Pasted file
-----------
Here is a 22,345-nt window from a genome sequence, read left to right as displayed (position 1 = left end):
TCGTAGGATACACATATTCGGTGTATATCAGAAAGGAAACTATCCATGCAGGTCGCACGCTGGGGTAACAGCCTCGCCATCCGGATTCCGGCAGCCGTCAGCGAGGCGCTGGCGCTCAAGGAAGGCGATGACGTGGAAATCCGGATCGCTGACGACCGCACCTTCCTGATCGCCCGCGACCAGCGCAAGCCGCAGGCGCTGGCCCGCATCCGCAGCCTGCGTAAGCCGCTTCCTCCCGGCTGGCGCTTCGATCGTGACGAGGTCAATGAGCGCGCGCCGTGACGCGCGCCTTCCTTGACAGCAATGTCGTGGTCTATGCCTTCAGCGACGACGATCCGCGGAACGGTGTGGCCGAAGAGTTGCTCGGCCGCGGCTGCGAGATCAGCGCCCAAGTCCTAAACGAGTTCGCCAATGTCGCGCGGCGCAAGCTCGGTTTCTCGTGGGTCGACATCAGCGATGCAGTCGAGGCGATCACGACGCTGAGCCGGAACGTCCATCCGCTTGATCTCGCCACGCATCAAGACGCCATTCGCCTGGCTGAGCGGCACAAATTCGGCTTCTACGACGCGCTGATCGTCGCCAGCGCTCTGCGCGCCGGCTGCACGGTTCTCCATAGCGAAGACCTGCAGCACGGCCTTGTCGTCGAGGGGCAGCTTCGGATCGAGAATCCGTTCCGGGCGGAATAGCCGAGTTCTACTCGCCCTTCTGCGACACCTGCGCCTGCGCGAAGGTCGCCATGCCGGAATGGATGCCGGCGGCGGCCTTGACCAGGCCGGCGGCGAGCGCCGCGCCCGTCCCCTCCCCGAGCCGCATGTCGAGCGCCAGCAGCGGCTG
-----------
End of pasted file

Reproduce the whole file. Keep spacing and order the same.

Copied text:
Here is a 22,345-nt window from a genome sequence, read left to right as displayed (position 1 = left end):
TCGTAGGATACACATATTCGGTGTATATCAGAAAGGAAACTATCCATGCAGGTCGCACGCTGGGGTAACAGCCTCGCCATCCGGATTCCGGCAGCCGTCAGCGAGGCGCTGGCGCTCAAGGAAGGCGATGACGTGGAAATCCGGATCGCTGACGACCGCACCTTCCTGATCGCCCGCGACCAGCGCAAGCCGCAGGCGCTGGCCCGCATCCGCAGCCTGCGTAAGCCGCTTCCTCCCGGCTGGCGCTTCGATCGTGACGAGGTCAATGAGCGCGCGCCGTGACGCGCGCCTTCCTTGACAGCAATGTCGTGGTCTATGCCTTCAGCGACGACGATCCGCGGAACGGTGTGGCCGAAGAGTTGCTCGGCCGCGGCTGCGAGATCAGCGCCCAAGTCCTAAACGAGTTCGCCAATGTCGCGCGGCGCAAGCTCGGTTTCTCGTGGGTCGACATCAGCGATGCAGTCGAGGCGATCACGACGCTGAGCCGGAACGTCCATCCGCTTGATCTCGCCACGCATCAAGACGCCATTCGCCTGGCTGAGCGGCACAAATTCGGCTTCTACGACGCGCTGATCGTCGCCAGCGCTCTGCGCGCCGGCTGCACGGTTCTCCATAGCGAAGACCTGCAGCACGGCCTTGTCGTCGAGGGGCAGCTTCGGATCGAGAATCCGTTCCGGGCGGAATAGCCGAGTTCTACTCGCCCTTCTGCGACACCTGCGCCTGCGCGAAGGTCGCCATGCCGGAATGGATGCCGGCGGCGGCCTTGACCAGGCCGGCGGCGAGCGCCGCGCCCGTCCCCTCCCCGAGCCGCATGTCGAGCGCCAGCAGCGGCTG